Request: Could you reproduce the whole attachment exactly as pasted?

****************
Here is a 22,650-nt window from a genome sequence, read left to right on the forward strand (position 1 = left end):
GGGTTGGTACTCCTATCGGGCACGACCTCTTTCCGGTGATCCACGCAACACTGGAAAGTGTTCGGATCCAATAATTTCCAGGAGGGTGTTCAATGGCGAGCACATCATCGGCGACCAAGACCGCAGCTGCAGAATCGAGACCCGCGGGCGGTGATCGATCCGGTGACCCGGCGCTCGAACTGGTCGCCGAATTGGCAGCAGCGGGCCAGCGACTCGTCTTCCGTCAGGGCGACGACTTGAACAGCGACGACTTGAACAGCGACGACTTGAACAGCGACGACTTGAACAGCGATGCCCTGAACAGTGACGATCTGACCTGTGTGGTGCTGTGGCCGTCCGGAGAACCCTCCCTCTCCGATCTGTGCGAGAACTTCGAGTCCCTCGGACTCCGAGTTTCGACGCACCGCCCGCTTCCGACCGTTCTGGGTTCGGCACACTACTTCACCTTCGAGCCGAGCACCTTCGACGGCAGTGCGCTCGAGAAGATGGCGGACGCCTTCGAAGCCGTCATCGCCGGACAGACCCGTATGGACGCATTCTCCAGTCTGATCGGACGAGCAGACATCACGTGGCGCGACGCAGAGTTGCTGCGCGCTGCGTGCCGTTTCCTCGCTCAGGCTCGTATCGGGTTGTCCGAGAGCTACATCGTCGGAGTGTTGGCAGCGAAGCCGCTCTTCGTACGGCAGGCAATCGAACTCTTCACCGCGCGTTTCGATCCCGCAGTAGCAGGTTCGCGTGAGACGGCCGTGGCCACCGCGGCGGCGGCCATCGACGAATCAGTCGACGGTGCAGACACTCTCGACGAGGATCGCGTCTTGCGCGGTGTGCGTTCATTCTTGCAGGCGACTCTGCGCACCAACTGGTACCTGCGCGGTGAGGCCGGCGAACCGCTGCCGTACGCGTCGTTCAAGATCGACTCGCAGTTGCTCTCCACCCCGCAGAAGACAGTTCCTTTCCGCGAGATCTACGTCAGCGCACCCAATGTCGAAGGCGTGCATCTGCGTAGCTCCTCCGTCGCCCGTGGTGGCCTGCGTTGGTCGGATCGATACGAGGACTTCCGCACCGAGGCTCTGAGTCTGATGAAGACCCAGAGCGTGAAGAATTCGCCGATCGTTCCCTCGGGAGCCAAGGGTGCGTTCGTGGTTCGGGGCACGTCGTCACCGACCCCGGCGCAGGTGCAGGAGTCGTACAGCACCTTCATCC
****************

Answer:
Here is a 22,650-nt window from a genome sequence, read left to right on the forward strand (position 1 = left end):
GGGTTGGTACTCCTATCGGGCACGACCTCTTTCCGGTGATCCACGCAACACTGGAAAGTGTTCGGATCCAATAATTTCCAGGAGGGTGTTCAATGGCGAGCACATCATCGGCGACCAAGACCGCAGCTGCAGAATCGAGACCCGCGGGCGGTGATCGATCCGGTGACCCGGCGCTCGAACTGGTCGCCGAATTGGCAGCAGCGGGCCAGCGACTCGTCTTCCGTCAGGGCGACGACTTGAACAGCGACGACTTGAACAGCGACGACTTGAACAGCGACGACTTGAACAGCGATGCCCTGAACAGTGACGATCTGACCTGTGTGGTGCTGTGGCCGTCCGGAGAACCCTCCCTCTCCGATCTGTGCGAGAACTTCGAGTCCCTCGGACTCCGAGTTTCGACGCACCGCCCGCTTCCGACCGTTCTGGGTTCGGCACACTACTTCACCTTCGAGCCGAGCACCTTCGACGGCAGTGCGCTCGAGAAGATGGCGGACGCCTTCGAAGCCGTCATCGCCGGACAGACCCGTATGGACGCATTCTCCAGTCTGATCGGACGAGCAGACATCACGTGGCGCGACGCAGAGTTGCTGCGCGCTGCGTGCCGTTTCCTCGCTCAGGCTCGTATCGGGTTGTCCGAGAGCTACATCGTCGGAGTGTTGGCAGCGAAGCCGCTCTTCGTACGGCAGGCAATCGAACTCTTCACCGCGCGTTTCGATCCCGCAGTAGCAGGTTCGCGTGAGACGGCCGTGGCCACCGCGGCGGCGGCCATCGACGAATCAGTCGACGGTGCAGACACTCTCGACGAGGATCGCGTCTTGCGCGGTGTGCGTTCATTCTTGCAGGCGACTCTGCGCACCAACTGGTACCTGCGCGGTGAGGCCGGCGAACCGCTGCCGTACGCGTCGTTCAAGATCGACTCGCAGTTGCTCTCCACCCCGCAGAAGACAGTTCCTTTCCGCGAGATCTACGTCAGCGCACCCAATGTCGAAGGCGTGCATCTGCGTAGCTCCTCCGTCGCCCGTGGTGGCCTGCGTTGGTCGGATCGATACGAGGACTTCCGCACCGAGGCTCTGAGTCTGATGAAGACCCAGAGCGTGAAGAATTCGCCGATCGTTCCCTCGGGAGCCAAGGGTGCGTTCGTGGTTCGGGGCACGTCGTCACCGACCCCGGCGCAGGTGCAGGAGTCGTACAGCACCTTCATCC